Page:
I did this little obstacle course thing and then walking at different speeds.  Next they hooked me up to all these markers (sensors), and it was balance testing time.  I had to lean forward, backward, standing one foot in front of the other.  Now, it was treadmill time.  That was pretty good...just different speeds.  Except while they were recording, I wasn't allowed to hold on.  At one point, when it was going as fast as it got, the power went out.  That of course made the treadmill stop.  Well, they were recording at that moment, but I had to grab on or else I would have fallen.  It was pretty funny...all the testers were shocked and worried about which time I was just worried that I ruined their recording.

Finally, the same balance tests again, after I was fatigued from the walking.  All in all, it was pretty good.

Friday, May 27, 2011

I fight like a girl...

Today was another hot day, but I felt much better than yesterday.  That's always a good thing!

Thursday, May 26, 2011

different name

I wish I named my blog something else.  I am so much more than just a person with MS. But since the diagnosis, that's all I feel like.  Everyday, I think about what I am feeling and I relate it to MS.  Do I feel crappy because it's hot and that makes MS worse?  I'm feeling really good, is that because I had steriods a few weeks ago? 

Wednesday, May 25, 2011


I wish:

* I could have just one more day to live without MS.  I want t know if what I'm feeling is from MS, or just situational.
* I could find something to be thankful for - other than my doctor.
* I would stop feeling sorry for myself.
* I could think of MS as another challenge in life, and not an obstacle.

Monday, May 23, 2011

teach me what you know...

forgive me as I grow.

Today was a much better day.  I do get frustrated when I read about people asking for help and then others tell them its hopeless, or their doctors are corrupt, or medication is ineffective. 

But, I got over that, and then proceeded to have a good day.  Work is crazy now, and will stay that way through the summer, and that surprizingly works well for me.

Sunday, May 22, 2011

another day

I'm taking Avonex.  It's a disease modifying drug.  I didn't want to take any meds.  I wanted to just feel ok and be one of those people that didn't take meds.  But some really smart people, including my doctor and a MS nurse said I should definitly take them.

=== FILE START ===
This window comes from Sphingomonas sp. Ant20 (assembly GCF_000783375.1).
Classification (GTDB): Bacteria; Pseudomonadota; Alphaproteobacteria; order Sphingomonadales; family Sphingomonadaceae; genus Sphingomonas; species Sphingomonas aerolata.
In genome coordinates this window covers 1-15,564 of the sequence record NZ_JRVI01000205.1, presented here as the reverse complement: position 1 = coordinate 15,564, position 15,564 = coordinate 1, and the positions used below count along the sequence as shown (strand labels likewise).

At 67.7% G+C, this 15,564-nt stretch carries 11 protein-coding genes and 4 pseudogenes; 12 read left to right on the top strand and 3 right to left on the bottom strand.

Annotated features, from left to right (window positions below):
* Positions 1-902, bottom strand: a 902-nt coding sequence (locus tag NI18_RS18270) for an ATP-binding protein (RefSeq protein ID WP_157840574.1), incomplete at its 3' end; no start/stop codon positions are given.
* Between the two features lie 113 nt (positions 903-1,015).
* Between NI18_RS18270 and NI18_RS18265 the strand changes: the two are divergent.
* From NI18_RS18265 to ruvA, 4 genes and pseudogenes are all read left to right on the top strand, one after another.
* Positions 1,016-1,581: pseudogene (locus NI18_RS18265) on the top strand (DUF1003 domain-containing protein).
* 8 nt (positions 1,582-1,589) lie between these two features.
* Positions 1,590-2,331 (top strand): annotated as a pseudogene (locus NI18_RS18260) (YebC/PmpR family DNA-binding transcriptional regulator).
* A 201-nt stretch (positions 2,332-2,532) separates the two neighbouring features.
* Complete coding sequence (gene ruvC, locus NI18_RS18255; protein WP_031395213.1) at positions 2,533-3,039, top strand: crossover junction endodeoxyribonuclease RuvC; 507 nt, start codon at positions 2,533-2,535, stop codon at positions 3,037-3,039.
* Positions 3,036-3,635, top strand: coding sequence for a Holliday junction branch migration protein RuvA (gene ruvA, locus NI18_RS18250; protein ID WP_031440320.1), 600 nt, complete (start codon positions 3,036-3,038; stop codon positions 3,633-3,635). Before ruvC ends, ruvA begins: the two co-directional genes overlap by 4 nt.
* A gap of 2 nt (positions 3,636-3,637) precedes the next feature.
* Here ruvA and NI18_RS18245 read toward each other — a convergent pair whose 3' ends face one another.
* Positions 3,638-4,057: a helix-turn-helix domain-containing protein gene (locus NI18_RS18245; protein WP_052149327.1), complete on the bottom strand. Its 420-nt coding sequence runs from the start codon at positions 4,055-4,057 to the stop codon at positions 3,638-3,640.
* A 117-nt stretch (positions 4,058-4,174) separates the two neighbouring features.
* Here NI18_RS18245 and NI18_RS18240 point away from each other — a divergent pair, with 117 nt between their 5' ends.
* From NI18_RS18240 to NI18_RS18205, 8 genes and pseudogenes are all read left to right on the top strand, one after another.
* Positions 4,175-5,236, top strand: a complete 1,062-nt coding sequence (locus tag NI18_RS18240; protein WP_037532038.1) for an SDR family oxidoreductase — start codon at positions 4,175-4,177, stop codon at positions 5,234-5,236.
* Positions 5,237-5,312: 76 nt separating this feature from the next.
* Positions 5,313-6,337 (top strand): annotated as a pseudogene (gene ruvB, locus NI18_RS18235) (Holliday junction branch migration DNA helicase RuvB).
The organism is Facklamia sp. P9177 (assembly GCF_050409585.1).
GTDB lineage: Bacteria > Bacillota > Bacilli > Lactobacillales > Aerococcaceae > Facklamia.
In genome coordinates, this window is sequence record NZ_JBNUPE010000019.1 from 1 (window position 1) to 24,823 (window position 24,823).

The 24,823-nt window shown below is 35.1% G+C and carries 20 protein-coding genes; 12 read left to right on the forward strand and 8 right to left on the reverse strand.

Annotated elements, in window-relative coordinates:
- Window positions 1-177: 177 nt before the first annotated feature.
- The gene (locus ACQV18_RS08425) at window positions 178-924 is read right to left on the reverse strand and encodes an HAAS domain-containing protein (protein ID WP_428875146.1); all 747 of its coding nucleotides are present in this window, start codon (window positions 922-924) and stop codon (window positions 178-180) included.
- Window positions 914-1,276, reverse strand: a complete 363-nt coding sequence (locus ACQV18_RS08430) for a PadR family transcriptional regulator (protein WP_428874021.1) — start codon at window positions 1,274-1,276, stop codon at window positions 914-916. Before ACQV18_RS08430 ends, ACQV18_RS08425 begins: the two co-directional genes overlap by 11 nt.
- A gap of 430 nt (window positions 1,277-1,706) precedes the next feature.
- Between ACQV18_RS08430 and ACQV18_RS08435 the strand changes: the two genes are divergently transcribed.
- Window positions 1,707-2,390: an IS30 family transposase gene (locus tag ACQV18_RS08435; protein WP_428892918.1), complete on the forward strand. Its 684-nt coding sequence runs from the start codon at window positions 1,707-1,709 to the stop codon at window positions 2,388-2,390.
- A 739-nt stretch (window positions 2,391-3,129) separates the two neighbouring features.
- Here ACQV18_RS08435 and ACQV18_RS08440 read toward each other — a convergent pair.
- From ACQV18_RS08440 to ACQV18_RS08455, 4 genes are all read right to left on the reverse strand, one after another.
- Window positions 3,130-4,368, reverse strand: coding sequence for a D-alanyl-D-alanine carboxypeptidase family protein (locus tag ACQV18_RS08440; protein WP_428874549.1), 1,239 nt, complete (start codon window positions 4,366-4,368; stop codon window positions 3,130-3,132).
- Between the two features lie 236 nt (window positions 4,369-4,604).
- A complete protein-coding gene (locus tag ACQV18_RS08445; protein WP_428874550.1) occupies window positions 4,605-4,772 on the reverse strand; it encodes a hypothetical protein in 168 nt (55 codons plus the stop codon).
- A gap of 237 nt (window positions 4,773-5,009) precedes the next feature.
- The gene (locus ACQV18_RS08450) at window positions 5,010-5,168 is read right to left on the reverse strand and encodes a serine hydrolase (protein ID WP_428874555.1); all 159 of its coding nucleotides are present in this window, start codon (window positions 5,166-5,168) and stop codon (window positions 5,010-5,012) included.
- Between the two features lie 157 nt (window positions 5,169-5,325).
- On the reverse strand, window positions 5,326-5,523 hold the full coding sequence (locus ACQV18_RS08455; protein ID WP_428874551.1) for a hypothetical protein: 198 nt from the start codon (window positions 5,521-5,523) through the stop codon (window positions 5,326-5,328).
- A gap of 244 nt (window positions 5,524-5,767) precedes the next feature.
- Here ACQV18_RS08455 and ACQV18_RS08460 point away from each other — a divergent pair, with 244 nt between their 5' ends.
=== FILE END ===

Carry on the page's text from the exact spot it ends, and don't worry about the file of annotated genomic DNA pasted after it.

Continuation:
It's meant to get easier, giving yourself a shot.  For me, it seems to just keep getting harder.  I read a news article this week that said 60% of people on these meds quit.  I wanted to be one of them. 

I skipped the med Friday night.  I quit quitting and did it Saturday night.  Despite the fact that I've felt awful today, I know its good for me.  The overwhelming feeling of sadness is the worst.  And I'm not sure if I feel that way because I physically feel bad, or if I physically feel bad because emotionally I feel bad.  Either way, today has been awful.  I'm going to bed with the knowledge that tomorrow will be better.

the first one...

‎'Do not fear death, but rather the unlived life. You don't have to live forever. You just have to live.'
Angus Tuck, Tuck Everlasting

A friend of mine posted this as her facebook status.  It seems really small or insignificant things can spark some weird reaction in me.  This one did it today...I've been in a funk all day, but then this just started something.  I decided to channel the feelings into a blog instead of just playing them around in my head.

So, a little background....I was diagnosed with multiple sclerosis in November of 2010.  I had just been offered a new job and was planning to move to the other side of the state at the end of the month.  The fateful day went something like this:

I had been dizzy for a few days.  I didn't know what it was, but tried to sleep it off.  On Wednesday of that week, I had to go into work.  While driving, I noticed that I couldn't see well looking to the sides.  Looking into the rearview mirror was weird - I couldn't see out it.  I called my friend who was a nurse to find out what she thought.  She knew I hate going to docotors and did not have insurance at the time, but was also worried about the symptoms.  She said it could be some kind of infection under my eye and we agreed that I would try to sleep it off, and if it wasn't better in the morning, I would go to the ER.

It wasn't better in the morning.  I still couldn't well when I looked to the side, although if I looked sideways for a while it got clearer.  A friend brought me to the ER.  The doctor saw me, did the best eye exam he could, and realized he did not have the equiptment he needed.  He called an optometrist nearby, and sent me there.